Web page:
In terms of the cinematography, I’m happy to say that as well had some great triumphs to help create spectacles you just love to look at. However the editing was at times quite rigid with flashbacks that sometimes didn’t really make any sense which made it confusing and awkward.
Late Night (2019): Late Night stars Emma Thompson as Katherine Newbury, a famous late night talk show host whose future on air lies in a new recruit, diversity hire Molly, played by Mindy Kaling. Thompson is her usual brilliant self as Newbury with a well rounded performance that oozes charisma in her comedic talk show persona whilst also delivering a fairly nuanced look behind the camera as her more personal side is well brought out. Kaling is solid in her role and successfully earns a few laughs but she’s not exactly a chameleon when it comes to acting. Having also wrote the script, her writing is the same standard: solid but nothing special. When the film tries to be funny, it does usually succeed but it’s the story and the pacing that has the issues. When the script reaches a point that would appear to progress either the story or characters, the status quo is maintained for several scenes further before giving the actual progression that the scene should’ve given. Some scenes also feel rushed with plot points and conflicts beginning and ending within a few minutes - this doesn’t fault the story as a whole but how the film goes about telling the story is quite flawed. The script also seems to change its mind constantly on its own commentary on hiring people for sake of diversity and, whether or not you agree with its outcome, it seems to jump to its final opinion quite suddenly. The comedy is well varied with visual comedy, clever use of character and dialogue, and even Family Guy-esque cutaways all on display and working more often than not. It’s a film that relies purely on the performances and the writing and where Thompson’s performance manages to carry most of the film, the script does hold it back enough to stop this film from being something truly special. It’s entertaining, funny, and still an overall good film with a solid premise, but Kaling still needs to brush up on her structuring and pacing to deliver a great script. Rating: 6.6.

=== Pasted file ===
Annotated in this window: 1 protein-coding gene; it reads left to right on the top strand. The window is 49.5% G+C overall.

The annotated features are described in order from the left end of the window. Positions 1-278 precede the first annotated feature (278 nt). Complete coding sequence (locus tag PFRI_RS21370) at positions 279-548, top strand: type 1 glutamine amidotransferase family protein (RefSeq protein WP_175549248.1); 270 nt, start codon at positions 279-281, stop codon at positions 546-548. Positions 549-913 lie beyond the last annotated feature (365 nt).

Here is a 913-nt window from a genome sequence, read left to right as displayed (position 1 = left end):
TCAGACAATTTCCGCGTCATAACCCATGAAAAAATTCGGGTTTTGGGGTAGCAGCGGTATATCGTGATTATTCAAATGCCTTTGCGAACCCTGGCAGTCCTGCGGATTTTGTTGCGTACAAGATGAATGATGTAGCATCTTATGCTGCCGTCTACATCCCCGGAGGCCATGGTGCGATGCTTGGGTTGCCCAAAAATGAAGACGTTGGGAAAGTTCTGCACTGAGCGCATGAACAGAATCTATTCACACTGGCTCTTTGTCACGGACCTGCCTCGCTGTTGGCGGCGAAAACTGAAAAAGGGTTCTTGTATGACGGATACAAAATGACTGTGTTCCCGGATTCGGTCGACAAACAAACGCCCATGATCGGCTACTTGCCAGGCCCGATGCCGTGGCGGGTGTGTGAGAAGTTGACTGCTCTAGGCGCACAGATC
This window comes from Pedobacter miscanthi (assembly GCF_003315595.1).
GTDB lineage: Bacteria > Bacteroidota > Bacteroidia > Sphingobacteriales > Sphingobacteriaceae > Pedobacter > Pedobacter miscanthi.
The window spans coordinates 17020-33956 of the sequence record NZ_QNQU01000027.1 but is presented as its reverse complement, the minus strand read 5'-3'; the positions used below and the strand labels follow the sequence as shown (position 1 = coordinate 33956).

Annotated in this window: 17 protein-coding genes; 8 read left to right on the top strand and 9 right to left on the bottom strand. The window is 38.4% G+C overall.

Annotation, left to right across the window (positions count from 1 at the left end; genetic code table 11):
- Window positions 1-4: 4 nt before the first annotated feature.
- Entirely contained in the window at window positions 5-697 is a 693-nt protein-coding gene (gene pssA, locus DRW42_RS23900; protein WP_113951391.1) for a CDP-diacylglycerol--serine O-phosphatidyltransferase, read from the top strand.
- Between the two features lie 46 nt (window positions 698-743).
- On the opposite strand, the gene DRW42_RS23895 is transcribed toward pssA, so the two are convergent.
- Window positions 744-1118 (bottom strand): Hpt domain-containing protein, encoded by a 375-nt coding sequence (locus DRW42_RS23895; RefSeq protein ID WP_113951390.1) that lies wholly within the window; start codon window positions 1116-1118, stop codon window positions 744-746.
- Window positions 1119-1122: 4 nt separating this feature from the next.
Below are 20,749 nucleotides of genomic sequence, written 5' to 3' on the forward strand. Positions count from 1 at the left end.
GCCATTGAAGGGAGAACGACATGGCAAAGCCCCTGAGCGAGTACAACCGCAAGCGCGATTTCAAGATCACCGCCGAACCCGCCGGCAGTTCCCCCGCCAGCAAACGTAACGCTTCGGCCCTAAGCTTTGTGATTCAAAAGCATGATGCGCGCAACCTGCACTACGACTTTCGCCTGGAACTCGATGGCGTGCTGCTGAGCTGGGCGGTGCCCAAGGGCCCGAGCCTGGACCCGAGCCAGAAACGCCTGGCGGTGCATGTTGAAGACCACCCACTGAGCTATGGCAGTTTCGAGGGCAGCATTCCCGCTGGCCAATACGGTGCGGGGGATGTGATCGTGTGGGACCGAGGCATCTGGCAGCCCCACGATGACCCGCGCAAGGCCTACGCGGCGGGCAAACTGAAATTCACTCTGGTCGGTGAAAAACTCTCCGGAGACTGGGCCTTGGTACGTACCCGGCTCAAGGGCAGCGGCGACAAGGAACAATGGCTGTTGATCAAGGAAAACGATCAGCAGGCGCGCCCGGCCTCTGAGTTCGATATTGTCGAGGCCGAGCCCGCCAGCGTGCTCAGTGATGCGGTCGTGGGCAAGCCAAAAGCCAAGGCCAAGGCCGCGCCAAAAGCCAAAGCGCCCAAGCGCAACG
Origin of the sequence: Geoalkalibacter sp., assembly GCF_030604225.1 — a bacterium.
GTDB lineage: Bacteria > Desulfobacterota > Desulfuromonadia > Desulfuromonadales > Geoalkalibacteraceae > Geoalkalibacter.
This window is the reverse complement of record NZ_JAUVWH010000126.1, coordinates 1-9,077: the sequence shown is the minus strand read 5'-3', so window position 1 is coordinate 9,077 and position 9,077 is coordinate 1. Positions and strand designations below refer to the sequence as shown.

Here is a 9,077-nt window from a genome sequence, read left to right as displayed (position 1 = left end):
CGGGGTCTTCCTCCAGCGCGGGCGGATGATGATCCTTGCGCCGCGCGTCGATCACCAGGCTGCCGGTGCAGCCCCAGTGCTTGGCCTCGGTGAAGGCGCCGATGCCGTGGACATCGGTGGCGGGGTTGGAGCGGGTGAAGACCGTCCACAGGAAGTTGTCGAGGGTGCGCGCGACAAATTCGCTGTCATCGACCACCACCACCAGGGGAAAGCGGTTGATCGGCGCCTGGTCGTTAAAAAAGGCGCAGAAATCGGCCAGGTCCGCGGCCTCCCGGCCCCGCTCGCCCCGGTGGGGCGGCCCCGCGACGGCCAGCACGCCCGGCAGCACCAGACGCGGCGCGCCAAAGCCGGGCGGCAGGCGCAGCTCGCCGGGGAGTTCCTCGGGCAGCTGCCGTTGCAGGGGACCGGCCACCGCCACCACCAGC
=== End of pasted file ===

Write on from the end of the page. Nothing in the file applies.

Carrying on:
I'm glad I decided to go see Late Night. It definitely exceeded my expectations. I had a blast watching this, Mindy Kaling and Emma Thompson were both hilarious. 7/10